NewsLocal News


One year later: Virtual memorial held for Poway Chabad victim, Lori Gilbert-Kaye

Posted at 5:34 PM, Apr 26, 2020
and last updated 2020-04-26 20:34:03-04

POWAY, Calif. (KGTV)-- Monday marks one year since the deadly shooting at the Chabad of Poway Synagogue. Today, Jewish communities around the world virtually celebrated the life of Lori Gilbert-Kaye, the woman who died while saving the Rabbi.

No one expected it on the last day of Passover, 2019. A teenage gunman opened fire inside the Chabad of Poway during morning prayer. Rabbi Yisroel Goldstein, eight-year-old Noya Dahan, and her uncle, Almog Peretz were wounded.

"One of my friends... Lori Kaye is down," Minuu Anvari cried, just minutes after the shooting.

60-year-old Lori Gilbert-Kaye died while shielding the Rabbi.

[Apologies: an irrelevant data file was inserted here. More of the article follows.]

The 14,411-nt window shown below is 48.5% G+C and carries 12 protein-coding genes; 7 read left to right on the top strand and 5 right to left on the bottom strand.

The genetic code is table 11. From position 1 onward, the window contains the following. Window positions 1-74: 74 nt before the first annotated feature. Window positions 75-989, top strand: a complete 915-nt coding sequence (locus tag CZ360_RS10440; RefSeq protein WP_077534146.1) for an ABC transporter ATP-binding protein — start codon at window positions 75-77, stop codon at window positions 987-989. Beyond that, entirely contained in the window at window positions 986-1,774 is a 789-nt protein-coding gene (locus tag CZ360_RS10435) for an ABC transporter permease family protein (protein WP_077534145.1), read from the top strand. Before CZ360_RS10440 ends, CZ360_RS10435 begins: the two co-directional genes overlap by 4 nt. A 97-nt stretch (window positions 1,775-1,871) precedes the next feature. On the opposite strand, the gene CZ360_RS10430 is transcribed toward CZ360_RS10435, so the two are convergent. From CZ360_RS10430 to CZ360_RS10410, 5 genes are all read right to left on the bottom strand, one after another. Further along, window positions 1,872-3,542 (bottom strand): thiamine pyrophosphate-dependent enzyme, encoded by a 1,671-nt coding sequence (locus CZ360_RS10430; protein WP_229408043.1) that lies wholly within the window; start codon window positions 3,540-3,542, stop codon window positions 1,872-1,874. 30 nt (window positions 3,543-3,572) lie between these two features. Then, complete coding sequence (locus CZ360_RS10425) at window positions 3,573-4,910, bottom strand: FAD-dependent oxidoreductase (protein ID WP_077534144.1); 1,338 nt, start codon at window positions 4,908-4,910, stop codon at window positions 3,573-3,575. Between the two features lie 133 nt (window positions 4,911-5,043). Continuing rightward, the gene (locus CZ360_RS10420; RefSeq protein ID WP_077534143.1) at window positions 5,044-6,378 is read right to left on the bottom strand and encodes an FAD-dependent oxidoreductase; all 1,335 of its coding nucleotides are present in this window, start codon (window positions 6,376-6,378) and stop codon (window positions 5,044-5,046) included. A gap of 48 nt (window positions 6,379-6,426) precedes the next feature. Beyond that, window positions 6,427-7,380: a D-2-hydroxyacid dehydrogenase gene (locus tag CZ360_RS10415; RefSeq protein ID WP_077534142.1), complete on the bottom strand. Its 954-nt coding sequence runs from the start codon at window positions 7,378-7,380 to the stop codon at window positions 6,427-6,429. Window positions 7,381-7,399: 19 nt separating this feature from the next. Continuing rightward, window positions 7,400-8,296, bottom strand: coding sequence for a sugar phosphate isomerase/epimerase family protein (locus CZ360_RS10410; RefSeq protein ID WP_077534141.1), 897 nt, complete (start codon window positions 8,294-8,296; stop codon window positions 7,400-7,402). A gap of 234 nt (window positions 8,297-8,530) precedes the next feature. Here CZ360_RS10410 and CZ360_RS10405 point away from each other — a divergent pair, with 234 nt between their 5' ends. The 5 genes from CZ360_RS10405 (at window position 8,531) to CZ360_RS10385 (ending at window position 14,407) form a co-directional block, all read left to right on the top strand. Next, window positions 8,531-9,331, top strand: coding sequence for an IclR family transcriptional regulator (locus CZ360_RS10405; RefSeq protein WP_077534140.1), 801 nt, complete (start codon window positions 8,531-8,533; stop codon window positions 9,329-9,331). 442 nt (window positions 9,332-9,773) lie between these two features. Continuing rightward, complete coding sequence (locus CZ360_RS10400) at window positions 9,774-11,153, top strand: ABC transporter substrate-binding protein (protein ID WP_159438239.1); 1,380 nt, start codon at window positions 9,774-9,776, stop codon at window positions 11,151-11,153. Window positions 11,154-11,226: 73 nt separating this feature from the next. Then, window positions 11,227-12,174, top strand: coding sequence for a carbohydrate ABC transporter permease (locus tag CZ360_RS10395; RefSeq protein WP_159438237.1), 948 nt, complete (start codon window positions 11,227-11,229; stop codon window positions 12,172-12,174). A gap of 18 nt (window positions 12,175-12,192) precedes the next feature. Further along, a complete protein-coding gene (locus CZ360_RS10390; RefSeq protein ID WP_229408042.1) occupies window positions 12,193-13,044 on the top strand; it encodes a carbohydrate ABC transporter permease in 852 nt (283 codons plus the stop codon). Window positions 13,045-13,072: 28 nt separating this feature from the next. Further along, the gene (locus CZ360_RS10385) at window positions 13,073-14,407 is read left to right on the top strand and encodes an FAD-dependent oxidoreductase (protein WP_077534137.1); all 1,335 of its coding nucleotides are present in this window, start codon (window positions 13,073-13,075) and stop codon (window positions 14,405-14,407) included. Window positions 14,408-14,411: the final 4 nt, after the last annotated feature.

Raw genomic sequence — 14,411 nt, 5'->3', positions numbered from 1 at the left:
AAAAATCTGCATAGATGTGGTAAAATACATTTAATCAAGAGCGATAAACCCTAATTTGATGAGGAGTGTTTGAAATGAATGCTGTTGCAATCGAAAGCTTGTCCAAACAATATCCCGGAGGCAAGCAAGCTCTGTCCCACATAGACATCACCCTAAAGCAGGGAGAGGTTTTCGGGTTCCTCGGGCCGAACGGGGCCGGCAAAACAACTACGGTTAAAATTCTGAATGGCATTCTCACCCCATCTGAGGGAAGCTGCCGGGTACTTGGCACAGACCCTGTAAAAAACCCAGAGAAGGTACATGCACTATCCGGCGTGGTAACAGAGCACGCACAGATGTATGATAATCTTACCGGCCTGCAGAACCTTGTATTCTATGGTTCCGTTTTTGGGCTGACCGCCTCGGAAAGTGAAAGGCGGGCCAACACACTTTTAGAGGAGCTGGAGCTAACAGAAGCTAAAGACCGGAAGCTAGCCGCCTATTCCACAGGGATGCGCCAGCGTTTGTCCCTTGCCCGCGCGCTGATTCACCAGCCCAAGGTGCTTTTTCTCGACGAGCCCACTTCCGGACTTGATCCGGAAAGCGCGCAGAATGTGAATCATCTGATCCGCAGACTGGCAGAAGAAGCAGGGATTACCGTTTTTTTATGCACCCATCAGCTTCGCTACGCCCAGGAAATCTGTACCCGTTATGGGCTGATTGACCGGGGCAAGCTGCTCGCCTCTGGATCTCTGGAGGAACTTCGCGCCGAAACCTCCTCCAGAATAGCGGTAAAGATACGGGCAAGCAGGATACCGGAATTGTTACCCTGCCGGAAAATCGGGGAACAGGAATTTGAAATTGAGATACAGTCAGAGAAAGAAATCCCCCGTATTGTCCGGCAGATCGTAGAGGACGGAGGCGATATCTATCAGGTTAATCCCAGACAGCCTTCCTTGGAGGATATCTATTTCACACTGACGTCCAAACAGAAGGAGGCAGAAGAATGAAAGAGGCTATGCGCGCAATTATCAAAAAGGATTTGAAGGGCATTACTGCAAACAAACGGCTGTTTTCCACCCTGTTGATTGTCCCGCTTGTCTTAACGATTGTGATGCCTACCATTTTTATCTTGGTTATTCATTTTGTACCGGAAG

A day before the tragic anniversary, hosted a memorial for Kaye. Her husband, Dr. Howard Kaye led the live video tribute.

"Lori was a beautiful person," he said.

Kindness is what got her killed. Even in death, it was evident. Dr. Kaye shared a surprising conversation he had with the mortuary director when they gave him a discount announced.

"They go 'Doctor. You don't understand. For the last 20 years, Lori was at every Jewish funeral, especially for those people who did not have families. She always had a kind word or quote for them. We're not giving you a discount. We're giving Lori the employee discount,'" Dr. Kaye recalled.

In a separate anti-Semitism webinar, Jonathan Morales, the off-duty Border Patrol agent attending prayer, recalled his memory of that day.

"As the subject attempted to flee the scene, I was able to strike his vehicle several times," Morales said.

He, too, honored his friend Lori Gilbert-Kaye, asking all of us to share compassion, especially during this global pandemic.

"A way we can continue to honor Lori is by helping others that are vulnerable," Morales said. "We can offer to do their grocery shopping or help them with errands. This is something that Lori would do today if she were here with us."

Those who knew Kaye say her love and kindness were infinite.

"She helped all people. And all nationalities. Of all religions," her husband said.

Despite the tragedy, that is how they will always remember her.